Commercial Space Transportation: Coming Attractions

Editorial, by Jon L. Jordan, MD, JD

Remember the science-fiction movie, 2001: A Space Odyssey, by director Stanley Kubrick? Platforms in space, tourist flights orbiting the Earth to the strains of Strauss waltzes...what seemed so incredible at the time (1968) is now only a few years distant.

Manned commercial space flight is a coming attraction, and the FAA Office of Aerospace Medicine will be very much involved in making it safe for adventurers to travel beyond the ozone layer.

Less than three years ago, the Federal Aviation Administration was delegated the responsibility of licensing all US commercial space launch activities to ensure they are conducted safely and responsibly. This oversight includes commercial launch sites, commercial launch vehicles, and the payloads launched aboard these vehicles. Within the FAA, the Office of Commercial Space Transportation, AST, is tasked with carrying out this responsibility consistent with public health and safety, safety of property, and the national security and foreign policy interest of the United States.

Currently, all US commercial space launches involve unmanned flights to transport and deploy payloads that typically consist of communications satellites, remote sensing equipment, and scientific satellites. Therefore, the FAA's current scope of responsibilities is concerned only with the safety of people on the ground and those involved in aviation flights that share the same airspace. The agency has not yet had to confront the safety issues surrounding the transportation of humans into space as part of a commercial venture. However, this will soon change.

The establishment of the "X Prize Foundation" on May 18, 1996, is stimulating the development of commercial space tourism by offering a $10 million US cash prize to the first private team to build and fly (two consecutive flights) a reusable spaceship capable of carrying three individuals on a sub-orbital flight (100 km minimum altitude).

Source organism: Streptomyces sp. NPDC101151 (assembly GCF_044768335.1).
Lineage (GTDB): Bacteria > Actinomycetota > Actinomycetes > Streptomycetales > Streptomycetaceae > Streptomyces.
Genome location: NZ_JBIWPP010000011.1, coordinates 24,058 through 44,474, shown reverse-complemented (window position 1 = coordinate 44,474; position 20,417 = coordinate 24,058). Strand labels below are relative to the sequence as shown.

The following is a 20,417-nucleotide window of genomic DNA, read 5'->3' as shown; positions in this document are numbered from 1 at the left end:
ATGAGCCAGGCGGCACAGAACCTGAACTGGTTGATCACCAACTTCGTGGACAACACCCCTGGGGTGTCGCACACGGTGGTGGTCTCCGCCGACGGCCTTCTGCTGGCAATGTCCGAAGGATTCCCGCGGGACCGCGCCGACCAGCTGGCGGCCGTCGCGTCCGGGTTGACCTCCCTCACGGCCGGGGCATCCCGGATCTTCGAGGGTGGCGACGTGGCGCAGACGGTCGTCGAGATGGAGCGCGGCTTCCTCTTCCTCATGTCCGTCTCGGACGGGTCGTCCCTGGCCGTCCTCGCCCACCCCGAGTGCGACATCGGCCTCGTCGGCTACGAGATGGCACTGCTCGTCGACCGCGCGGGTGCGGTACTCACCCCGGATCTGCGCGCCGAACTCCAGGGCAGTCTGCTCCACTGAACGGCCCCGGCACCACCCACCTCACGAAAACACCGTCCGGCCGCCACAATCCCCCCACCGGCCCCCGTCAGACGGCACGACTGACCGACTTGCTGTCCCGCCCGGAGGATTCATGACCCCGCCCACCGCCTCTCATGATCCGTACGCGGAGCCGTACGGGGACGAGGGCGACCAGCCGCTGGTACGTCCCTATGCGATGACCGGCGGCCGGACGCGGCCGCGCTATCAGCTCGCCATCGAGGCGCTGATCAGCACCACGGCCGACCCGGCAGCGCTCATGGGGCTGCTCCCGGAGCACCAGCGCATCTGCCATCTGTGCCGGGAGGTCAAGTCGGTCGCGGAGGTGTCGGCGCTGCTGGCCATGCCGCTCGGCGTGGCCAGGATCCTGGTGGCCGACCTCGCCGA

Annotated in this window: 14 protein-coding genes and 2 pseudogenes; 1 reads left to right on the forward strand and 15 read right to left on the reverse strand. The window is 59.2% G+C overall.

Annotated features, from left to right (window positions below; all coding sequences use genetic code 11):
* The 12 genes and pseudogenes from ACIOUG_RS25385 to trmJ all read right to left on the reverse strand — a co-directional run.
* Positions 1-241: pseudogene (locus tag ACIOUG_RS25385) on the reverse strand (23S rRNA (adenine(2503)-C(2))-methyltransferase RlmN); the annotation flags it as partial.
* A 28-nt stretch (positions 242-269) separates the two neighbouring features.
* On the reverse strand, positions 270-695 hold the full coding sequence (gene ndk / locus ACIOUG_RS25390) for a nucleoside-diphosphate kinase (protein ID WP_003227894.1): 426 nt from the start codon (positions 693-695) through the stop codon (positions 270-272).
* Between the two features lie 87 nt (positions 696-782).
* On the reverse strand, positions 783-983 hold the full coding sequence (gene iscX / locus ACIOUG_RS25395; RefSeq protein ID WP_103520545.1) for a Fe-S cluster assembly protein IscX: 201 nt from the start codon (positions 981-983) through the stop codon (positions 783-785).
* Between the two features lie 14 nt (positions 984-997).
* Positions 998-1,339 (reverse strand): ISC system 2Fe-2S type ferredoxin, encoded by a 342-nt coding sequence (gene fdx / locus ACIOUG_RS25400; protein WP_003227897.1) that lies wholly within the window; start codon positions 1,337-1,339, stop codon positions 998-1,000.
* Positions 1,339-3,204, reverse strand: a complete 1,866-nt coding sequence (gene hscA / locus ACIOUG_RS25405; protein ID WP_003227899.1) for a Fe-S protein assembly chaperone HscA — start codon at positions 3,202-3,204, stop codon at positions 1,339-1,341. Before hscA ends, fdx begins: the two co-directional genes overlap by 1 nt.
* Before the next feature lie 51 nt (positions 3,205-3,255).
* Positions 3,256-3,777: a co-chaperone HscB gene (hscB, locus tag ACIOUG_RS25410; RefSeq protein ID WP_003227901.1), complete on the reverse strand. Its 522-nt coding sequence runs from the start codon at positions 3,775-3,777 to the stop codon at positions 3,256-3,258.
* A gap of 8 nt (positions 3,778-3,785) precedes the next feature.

This international competition will promote the development of private, low-cost, reusable spaceships that will enable rapid intercontinental passenger and cargo transport, space tourism, and access to space resources. Sixteen teams from several nations have already registered for the X Prize Competition.

The introduction of the human element may significantly change the current scope of regulatory responsibilities concerning commercial space transportation and will require the Office of Aerospace Medicine to actively support the AST. We have established a taskforce to develop appropriate information, guidelines, and regulations, as indicated, to ensure the safety of crewmembers and passengers who will be involved in manned commercial aerospace flights. Areas for consideration include:

  • possible medical qualification standards and procedures for crewmembers and medical guidelines for passengers
  • training requirements for aerospace medical examiners, crewmembers, and other personnel (maintenance/service) that address the human factors/medical aspects of space travel
  • policies and procedures to protect personnel from occupational hazards
As exciting and feasible as it is, manned commercial aerospace travel will generate its own kind of medical and human factors problems that must be solved to protect the health and safety of space travelers. Everyday people someday soon will have the opportunity to take a commercial space flight.

Once these flights begin, there will be no turning back. A new transportation industry is likely to grow at an amazing pace, and we must be ready to help it launch — safely.



JLJ